What do these cities have in common?
They are considered the top ten cities in the US for urban forests. That is urban, as in Downtown, not suburban. Out here in the 'burbs, you'd better bring your sun hat.
Of course we have the shady neighborhoods here and there - those that when entering in summer, even with the AC cranked on high, bring on an Ahhhhh moment. Arden Park, where my parents bought their first home, is making quite the comeback after years of tree neglect. Many of the mistletoe choked Modesto Ash trees have been replaced with healthier, more colorful varieties. Don't know if it'll ever be a place where the trees meet over the street to tickle each other, but it's a vast improvement.
We don't live in Arden Park, where there are crews that will actually come and dig your tree holes for you. Nope, we are on our own here in the Land of Squinting and Sweating. So it was with great anticipation that we awaited our three trees from the Sacramento Tree Foundation. After driving through Arden Park last fall, we had decided on two Trident Maples and one Crape Myrtle. Our urban forester Pamela came and spray painted the spots where they will go. And then we waited.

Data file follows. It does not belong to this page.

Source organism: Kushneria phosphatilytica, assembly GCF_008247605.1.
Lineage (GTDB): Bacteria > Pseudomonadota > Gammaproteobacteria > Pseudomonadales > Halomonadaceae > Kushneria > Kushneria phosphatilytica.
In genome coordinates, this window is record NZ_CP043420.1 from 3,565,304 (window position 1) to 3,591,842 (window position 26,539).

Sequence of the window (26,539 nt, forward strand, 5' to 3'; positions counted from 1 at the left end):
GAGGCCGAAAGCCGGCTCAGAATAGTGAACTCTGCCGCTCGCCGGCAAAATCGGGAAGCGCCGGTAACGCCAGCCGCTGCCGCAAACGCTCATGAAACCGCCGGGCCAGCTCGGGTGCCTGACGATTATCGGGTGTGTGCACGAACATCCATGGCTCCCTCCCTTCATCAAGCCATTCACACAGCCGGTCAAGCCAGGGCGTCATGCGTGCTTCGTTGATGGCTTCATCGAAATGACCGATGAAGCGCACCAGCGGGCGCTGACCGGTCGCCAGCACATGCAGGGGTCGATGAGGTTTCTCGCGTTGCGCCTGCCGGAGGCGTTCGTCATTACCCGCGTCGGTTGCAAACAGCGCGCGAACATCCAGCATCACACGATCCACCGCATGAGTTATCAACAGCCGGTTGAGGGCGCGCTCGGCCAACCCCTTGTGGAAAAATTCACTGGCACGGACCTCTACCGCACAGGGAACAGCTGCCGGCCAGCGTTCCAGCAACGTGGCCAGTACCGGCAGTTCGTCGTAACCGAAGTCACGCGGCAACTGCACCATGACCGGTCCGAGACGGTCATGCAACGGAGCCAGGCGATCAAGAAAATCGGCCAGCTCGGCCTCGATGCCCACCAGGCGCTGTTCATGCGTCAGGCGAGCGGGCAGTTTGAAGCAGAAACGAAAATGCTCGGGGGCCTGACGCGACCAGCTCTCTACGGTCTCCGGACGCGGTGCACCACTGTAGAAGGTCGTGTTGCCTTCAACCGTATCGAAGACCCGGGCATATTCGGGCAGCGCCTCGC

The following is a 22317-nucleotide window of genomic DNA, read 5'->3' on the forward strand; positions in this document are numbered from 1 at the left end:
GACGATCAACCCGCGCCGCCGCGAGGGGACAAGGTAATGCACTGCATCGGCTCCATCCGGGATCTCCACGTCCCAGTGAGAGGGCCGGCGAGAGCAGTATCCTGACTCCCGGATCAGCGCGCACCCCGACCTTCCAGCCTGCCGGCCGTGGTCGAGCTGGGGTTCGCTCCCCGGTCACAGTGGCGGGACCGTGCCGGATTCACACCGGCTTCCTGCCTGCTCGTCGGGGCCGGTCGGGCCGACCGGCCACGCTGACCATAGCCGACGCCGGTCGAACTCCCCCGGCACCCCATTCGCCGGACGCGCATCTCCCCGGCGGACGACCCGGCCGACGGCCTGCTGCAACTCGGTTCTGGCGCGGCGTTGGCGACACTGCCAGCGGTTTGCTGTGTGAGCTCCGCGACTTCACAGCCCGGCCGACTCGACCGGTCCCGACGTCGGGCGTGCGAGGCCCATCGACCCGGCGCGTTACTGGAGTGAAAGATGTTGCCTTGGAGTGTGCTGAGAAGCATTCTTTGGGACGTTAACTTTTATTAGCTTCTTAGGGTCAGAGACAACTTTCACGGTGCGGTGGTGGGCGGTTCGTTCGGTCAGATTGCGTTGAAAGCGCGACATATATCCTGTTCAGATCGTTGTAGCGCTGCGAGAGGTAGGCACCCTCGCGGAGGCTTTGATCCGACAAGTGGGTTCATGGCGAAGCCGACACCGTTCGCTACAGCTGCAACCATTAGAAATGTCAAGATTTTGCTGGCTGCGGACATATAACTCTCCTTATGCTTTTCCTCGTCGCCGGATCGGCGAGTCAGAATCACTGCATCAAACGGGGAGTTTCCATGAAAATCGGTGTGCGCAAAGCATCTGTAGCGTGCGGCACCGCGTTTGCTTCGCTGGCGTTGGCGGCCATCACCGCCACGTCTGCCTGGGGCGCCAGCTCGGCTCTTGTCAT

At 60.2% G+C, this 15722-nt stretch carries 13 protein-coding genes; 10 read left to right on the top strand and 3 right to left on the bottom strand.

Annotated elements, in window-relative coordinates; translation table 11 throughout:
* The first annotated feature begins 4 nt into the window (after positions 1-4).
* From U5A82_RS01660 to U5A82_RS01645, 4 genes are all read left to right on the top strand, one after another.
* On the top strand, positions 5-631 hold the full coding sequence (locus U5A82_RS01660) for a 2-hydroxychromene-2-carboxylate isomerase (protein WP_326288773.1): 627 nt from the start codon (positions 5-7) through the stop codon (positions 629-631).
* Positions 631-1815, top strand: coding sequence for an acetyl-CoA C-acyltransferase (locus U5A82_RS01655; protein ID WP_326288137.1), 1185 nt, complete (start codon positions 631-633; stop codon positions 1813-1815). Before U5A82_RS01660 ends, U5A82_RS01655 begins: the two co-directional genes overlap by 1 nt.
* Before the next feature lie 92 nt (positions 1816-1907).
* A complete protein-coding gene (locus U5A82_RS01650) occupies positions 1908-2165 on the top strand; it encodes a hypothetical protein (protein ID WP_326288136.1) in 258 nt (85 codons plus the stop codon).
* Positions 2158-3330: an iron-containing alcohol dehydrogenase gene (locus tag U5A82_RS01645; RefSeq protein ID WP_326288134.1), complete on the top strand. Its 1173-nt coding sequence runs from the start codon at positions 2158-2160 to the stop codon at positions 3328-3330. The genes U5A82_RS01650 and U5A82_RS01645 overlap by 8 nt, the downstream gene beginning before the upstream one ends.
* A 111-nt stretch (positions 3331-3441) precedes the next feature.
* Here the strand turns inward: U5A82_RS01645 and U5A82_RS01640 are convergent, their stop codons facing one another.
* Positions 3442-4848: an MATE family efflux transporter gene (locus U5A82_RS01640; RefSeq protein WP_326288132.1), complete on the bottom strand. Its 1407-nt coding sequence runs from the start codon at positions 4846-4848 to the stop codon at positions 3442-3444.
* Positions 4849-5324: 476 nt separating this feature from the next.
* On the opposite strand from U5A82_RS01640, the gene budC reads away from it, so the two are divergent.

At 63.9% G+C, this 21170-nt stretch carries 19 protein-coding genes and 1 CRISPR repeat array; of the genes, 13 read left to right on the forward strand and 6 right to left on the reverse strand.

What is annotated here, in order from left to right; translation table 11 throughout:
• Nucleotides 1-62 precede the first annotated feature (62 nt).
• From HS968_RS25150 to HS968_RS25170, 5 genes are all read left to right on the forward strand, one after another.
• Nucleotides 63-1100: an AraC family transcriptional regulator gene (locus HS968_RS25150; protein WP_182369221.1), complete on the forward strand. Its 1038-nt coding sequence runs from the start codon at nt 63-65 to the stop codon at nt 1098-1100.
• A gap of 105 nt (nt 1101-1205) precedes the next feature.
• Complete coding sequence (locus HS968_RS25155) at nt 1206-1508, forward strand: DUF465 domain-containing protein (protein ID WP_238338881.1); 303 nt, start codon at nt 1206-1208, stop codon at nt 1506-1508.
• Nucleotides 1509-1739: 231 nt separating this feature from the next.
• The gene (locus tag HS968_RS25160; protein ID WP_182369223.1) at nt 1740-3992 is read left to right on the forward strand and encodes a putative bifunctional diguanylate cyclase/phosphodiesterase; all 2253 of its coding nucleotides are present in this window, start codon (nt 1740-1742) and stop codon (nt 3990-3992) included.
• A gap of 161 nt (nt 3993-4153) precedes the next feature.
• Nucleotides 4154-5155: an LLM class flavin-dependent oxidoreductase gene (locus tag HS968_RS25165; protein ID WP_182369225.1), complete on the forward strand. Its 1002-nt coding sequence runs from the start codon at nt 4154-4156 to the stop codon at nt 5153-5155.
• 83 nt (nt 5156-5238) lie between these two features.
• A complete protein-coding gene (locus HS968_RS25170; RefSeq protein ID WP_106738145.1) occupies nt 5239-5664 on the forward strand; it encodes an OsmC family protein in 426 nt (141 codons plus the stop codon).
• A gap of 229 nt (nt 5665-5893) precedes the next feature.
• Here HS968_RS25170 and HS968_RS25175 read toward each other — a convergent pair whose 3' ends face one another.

On our driveway last week were the trees, otherwise known as the Little Saplings. I tried not to laugh because it's not polite to look a gift tree in the trunk. It's hard imagining these tiny things ever shading more than a svelte earthworm. But we will plant them, water them, talk to them - whatever it takes to get some shade and personality in the front yard. Suburban forest, here we come.
|We are trees, we really are.|
|My tail is taller than these things.|
|Let's hope for that fast growth.|